He jerks his hand away. Stricken with guilt, he looks away from her angry eyes, again mutters, “Sorry.” 

        She relents, tells him gently, “Look, …I know what you want, but it is not happening I’m tired and it’s time for you to go.”


        They get up from the floor. He notices for the first-time the carpet is filthy, looks like it’s been months since it was last vacuumed. Still unwilling to meet her eyes, he gets on his coat and heads for the door. 

        Before opening it, he turns and asks, “Will I see you again?” 

        This is safer than, “Can I get your phone number? I’d like to call you some time.” She’s still angry with him, would most likely refuse to give him her number. 

        “I don’t know. I leave early tomorrow morning. It’s a long drive to Kalamazoo.” He turns, reaches for the door. She notices his can of beer and, as he’s opening the door, brings it over to him. 

        “Might as well take this with you.” She hands it to him at the open door, gives him a peck on the cheek. 

        He stares at the can for a second, is confused by her little goodnight kiss, tells her, “Thanks…um, good night,” walks out the door, closes it behind him.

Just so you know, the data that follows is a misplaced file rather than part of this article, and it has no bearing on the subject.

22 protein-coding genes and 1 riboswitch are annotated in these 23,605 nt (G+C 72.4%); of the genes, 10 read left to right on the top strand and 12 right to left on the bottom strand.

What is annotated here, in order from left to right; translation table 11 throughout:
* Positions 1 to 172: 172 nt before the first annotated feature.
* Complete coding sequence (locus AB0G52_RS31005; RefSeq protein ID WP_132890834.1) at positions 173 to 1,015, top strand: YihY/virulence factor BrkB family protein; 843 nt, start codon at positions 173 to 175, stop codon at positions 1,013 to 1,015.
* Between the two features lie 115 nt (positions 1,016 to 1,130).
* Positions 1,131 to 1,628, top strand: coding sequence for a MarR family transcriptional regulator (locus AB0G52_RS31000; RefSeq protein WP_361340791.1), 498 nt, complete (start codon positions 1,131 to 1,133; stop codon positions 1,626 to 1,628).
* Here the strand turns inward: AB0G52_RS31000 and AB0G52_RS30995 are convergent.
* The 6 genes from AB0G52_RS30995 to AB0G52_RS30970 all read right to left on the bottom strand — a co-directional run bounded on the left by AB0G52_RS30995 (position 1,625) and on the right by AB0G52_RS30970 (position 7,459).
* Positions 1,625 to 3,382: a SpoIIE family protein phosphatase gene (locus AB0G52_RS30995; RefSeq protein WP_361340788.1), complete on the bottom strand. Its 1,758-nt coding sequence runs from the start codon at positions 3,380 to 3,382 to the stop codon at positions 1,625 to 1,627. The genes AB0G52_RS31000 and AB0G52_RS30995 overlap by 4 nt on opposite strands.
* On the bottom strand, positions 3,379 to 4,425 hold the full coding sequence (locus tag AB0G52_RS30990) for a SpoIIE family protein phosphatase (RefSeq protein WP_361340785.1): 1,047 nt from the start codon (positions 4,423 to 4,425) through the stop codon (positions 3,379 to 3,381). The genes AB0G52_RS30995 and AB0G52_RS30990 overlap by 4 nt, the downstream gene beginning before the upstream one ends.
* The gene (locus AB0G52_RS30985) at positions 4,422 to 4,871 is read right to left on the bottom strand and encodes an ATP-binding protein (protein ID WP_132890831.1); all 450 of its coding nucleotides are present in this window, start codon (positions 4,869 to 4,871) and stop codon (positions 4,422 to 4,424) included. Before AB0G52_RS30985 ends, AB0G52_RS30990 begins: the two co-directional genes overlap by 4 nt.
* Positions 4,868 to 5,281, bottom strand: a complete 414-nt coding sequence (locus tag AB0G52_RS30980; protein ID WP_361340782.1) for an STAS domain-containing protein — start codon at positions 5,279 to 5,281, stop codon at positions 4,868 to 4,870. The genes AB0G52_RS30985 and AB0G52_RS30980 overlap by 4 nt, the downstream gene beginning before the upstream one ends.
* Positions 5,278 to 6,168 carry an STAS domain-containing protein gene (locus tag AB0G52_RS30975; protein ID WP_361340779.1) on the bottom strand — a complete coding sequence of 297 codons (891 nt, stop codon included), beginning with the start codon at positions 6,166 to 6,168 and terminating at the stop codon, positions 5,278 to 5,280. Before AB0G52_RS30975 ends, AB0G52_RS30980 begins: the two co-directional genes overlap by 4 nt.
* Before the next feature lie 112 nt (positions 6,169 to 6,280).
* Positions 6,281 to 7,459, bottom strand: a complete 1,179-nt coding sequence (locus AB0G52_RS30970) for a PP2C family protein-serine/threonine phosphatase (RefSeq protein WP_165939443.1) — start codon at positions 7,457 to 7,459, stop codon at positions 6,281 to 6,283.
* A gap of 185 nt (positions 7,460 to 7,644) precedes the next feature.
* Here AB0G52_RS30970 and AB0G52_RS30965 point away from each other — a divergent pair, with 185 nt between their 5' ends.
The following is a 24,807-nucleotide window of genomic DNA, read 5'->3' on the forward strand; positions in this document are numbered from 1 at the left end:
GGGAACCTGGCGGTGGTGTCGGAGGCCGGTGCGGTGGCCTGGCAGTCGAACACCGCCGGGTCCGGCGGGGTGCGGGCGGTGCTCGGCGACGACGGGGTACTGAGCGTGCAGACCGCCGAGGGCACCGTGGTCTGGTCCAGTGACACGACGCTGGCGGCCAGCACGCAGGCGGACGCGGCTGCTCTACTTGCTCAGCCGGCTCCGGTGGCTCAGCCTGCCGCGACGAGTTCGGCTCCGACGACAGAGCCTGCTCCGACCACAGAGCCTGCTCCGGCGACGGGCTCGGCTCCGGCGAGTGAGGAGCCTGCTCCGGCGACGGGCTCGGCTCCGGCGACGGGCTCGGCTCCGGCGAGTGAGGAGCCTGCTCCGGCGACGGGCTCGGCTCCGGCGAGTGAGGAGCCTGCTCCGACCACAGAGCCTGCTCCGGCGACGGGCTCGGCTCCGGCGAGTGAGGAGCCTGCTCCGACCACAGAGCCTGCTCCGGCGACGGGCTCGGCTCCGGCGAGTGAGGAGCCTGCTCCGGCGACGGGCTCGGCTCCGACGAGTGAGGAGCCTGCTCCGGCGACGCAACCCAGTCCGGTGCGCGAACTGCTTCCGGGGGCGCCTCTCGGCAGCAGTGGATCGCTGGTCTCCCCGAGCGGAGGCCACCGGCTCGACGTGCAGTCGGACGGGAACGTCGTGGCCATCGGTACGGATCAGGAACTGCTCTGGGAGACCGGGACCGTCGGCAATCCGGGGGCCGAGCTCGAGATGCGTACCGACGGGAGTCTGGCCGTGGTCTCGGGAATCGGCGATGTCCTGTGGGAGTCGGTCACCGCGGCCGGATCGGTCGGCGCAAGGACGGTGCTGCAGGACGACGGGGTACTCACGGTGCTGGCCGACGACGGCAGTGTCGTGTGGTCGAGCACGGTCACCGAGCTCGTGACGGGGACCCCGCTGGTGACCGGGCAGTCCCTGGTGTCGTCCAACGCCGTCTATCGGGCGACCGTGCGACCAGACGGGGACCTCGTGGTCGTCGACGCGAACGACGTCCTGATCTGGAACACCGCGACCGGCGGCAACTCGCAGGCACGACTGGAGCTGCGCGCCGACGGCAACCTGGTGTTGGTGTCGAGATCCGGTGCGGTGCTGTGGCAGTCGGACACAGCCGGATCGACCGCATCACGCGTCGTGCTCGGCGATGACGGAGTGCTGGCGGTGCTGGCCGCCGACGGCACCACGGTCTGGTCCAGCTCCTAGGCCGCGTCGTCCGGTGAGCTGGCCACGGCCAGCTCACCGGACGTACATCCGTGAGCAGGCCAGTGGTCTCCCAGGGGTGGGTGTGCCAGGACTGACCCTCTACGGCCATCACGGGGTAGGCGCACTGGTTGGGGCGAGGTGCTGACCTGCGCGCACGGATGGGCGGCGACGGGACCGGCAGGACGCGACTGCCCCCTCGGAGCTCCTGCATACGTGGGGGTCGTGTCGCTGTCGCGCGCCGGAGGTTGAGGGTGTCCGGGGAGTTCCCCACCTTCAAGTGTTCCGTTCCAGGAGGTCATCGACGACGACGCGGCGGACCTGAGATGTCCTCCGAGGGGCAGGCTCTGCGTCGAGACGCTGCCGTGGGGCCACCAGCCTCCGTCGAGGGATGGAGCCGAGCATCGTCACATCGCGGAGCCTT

Sharon stands in the living room wondering why he didn’t ask for her phone number. She really thought he might be the one. A tear starts to well in her eye. She decides there is no way she’ll let the damn thing fall and, with a couple of rapid blinks, it goes away. 

        The temperature has dropped to zero in the pre-dawn hour. The sky is black and cloudless. The stars are splinters of glittering ice that never melt. Half-way down the block, nearing a lone street lamp, he’s already taken a couple gulps of the beer. Berating himself, knowing he blew it with a girl who was completely out of his league but may have had a chance for something real and meaningful, he flings the beer across the road. Suds spilling out, it caroms off the curb and, gathering a thin layer of the new snow, rolls into the streetlight’s circle of illumination. The light from above finds—on the street, sidewalk, and empty can—a myriad of crystals of snow and each is a diamond scintilla winking.


Slow Dancing with a Prosthetic Leg

Michael Peach